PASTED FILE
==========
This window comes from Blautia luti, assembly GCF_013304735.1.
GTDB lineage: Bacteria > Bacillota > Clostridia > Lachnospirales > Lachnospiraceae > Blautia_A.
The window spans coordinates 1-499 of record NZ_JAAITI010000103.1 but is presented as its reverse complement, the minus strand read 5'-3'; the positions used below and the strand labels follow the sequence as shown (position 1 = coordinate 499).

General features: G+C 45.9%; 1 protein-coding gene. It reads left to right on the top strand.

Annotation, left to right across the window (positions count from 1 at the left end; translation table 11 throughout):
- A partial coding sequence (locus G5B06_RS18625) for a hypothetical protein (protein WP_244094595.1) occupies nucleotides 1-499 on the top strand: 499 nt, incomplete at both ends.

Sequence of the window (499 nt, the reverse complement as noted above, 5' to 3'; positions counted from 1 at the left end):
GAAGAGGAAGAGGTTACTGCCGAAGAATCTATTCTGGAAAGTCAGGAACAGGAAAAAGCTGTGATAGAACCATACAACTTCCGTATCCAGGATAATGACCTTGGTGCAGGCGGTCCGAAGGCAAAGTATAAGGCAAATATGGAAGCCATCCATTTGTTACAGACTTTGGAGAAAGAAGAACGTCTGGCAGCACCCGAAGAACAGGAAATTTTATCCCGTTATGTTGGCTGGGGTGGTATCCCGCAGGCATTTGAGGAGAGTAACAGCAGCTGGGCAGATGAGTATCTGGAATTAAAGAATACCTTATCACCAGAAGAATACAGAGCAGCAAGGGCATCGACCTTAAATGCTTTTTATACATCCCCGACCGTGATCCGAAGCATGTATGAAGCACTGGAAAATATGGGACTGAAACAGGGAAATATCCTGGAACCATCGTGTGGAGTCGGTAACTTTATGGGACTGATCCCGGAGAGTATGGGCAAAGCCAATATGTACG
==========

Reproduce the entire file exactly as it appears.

This window comes from Blautia luti, assembly GCF_013304735.1.
GTDB lineage: Bacteria > Bacillota > Clostridia > Lachnospirales > Lachnospiraceae > Blautia_A.
The window spans coordinates 1-499 of record NZ_JAAITI010000103.1 but is presented as its reverse complement, the minus strand read 5'-3'; the positions used below and the strand labels follow the sequence as shown (position 1 = coordinate 499).

General features: G+C 45.9%; 1 protein-coding gene. It reads left to right on the top strand.

Annotation, left to right across the window (positions count from 1 at the left end; translation table 11 throughout):
- A partial coding sequence (locus G5B06_RS18625) for a hypothetical protein (protein WP_244094595.1) occupies nucleotides 1-499 on the top strand: 499 nt, incomplete at both ends.

Sequence of the window (499 nt, the reverse complement as noted above, 5' to 3'; positions counted from 1 at the left end):
GAAGAGGAAGAGGTTACTGCCGAAGAATCTATTCTGGAAAGTCAGGAACAGGAAAAAGCTGTGATAGAACCATACAACTTCCGTATCCAGGATAATGACCTTGGTGCAGGCGGTCCGAAGGCAAAGTATAAGGCAAATATGGAAGCCATCCATTTGTTACAGACTTTGGAGAAAGAAGAACGTCTGGCAGCACCCGAAGAACAGGAAATTTTATCCCGTTATGTTGGCTGGGGTGGTATCCCGCAGGCATTTGAGGAGAGTAACAGCAGCTGGGCAGATGAGTATCTGGAATTAAAGAATACCTTATCACCAGAAGAATACAGAGCAGCAAGGGCATCGACCTTAAATGCTTTTTATACATCCCCGACCGTGATCCGAAGCATGTATGAAGCACTGGAAAATATGGGACTGAAACAGGGAAATATCCTGGAACCATCGTGTGGAGTCGGTAACTTTATGGGACTGATCCCGGAGAGTATGGGCAAAGCCAATATGTACG